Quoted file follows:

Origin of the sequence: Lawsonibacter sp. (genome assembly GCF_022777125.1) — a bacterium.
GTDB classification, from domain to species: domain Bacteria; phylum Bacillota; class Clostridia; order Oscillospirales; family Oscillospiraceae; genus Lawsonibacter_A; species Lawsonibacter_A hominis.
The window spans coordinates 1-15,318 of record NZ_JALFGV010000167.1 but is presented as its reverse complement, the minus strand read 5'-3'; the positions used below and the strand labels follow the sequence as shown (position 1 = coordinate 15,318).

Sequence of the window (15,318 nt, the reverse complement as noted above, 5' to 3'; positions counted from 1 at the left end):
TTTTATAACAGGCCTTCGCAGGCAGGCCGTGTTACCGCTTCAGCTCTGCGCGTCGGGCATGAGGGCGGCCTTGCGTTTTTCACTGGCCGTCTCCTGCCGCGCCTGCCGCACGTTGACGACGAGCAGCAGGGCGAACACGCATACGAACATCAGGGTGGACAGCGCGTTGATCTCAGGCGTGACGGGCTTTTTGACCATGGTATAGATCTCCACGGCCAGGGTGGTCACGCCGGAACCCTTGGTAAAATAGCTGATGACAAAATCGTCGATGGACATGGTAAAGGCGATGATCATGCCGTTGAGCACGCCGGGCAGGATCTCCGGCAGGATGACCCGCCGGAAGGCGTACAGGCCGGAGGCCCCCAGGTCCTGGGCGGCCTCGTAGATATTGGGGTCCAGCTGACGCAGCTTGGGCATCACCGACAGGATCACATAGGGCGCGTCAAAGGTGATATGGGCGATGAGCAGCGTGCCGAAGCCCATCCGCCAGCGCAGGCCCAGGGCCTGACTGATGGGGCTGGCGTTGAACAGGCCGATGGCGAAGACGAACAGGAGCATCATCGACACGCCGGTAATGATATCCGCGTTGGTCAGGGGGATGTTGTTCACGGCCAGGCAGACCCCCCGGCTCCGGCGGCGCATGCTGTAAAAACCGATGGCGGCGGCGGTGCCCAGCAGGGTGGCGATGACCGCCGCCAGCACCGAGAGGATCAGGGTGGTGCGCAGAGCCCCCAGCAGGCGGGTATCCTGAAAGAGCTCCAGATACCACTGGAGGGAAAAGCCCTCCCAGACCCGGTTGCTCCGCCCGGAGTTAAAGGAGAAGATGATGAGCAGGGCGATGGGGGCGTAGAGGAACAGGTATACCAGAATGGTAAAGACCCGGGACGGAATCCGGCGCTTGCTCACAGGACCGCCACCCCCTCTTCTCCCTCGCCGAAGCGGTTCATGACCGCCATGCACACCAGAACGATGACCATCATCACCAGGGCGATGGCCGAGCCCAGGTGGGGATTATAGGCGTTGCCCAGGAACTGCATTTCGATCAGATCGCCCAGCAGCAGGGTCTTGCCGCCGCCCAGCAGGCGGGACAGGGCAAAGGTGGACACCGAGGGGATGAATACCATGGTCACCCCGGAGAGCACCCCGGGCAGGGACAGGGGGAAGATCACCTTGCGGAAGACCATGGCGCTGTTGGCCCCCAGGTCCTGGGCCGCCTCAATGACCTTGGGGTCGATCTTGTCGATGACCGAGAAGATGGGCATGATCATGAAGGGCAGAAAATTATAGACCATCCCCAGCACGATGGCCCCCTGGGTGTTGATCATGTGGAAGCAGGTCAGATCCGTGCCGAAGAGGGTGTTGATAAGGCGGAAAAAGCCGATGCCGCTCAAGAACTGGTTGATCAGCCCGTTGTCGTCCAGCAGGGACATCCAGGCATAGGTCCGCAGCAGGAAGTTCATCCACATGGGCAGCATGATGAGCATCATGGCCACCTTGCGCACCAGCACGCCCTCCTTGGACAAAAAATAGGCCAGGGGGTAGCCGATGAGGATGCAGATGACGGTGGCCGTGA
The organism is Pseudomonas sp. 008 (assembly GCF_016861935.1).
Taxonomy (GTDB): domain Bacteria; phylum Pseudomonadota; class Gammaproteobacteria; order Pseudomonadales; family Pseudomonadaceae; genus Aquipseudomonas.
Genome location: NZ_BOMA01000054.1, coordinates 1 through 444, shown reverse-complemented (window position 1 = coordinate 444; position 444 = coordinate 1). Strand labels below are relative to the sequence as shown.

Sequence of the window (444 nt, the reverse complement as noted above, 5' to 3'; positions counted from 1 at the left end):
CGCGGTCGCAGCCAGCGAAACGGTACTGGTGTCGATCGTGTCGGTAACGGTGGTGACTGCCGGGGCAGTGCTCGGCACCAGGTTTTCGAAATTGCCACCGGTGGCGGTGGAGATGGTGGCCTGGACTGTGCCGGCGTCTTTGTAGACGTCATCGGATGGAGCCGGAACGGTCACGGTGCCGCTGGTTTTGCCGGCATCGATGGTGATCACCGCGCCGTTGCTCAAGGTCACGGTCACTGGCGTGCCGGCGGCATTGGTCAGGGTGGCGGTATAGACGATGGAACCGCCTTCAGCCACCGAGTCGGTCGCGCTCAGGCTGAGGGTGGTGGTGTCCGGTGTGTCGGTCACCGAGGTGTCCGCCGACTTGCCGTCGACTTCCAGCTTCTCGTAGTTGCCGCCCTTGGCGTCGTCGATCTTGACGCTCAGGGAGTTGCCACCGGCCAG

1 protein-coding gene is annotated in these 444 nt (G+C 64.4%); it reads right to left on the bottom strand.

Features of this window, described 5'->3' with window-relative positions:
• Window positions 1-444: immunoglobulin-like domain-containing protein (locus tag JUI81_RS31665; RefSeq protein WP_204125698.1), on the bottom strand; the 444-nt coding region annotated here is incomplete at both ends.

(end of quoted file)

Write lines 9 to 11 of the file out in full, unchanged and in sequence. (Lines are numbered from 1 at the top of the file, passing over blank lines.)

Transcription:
Sequence of the window (444 nt, the reverse complement as noted above, 5' to 3'; positions counted from 1 at the left end):
CGCGGTCGCAGCCAGCGAAACGGTACTGGTGTCGATCGTGTCGGTAACGGTGGTGACTGCCGGGGCAGTGCTCGGCACCAGGTTTTCGAAATTGCCACCGGTGGCGGTGGAGATGGTGGCCTGGACTGTGCCGGCGTCTTTGTAGACGTCATCGGATGGAGCCGGAACGGTCACGGTGCCGCTGGTTTTGCCGGCATCGATGGTGATCACCGCGCCGTTGCTCAAGGTCACGGTCACTGGCGTGCCGGCGGCATTGGTCAGGGTGGCGGTATAGACGATGGAACCGCCTTCAGCCACCGAGTCGGTCGCGCTCAGGCTGAGGGTGGTGGTGTCCGGTGTGTCGGTCACCGAGGTGTCCGCCGACTTGCCGTCGACTTCCAGCTTCTCGTAGTTGCCGCCCTTGGCGTCGTCGATCTTGACGCTCAGGGAGTTGCCACCGGCCAG

1 protein-coding gene is annotated in these 444 nt (G+C 64.4%); it reads right to left on the bottom strand.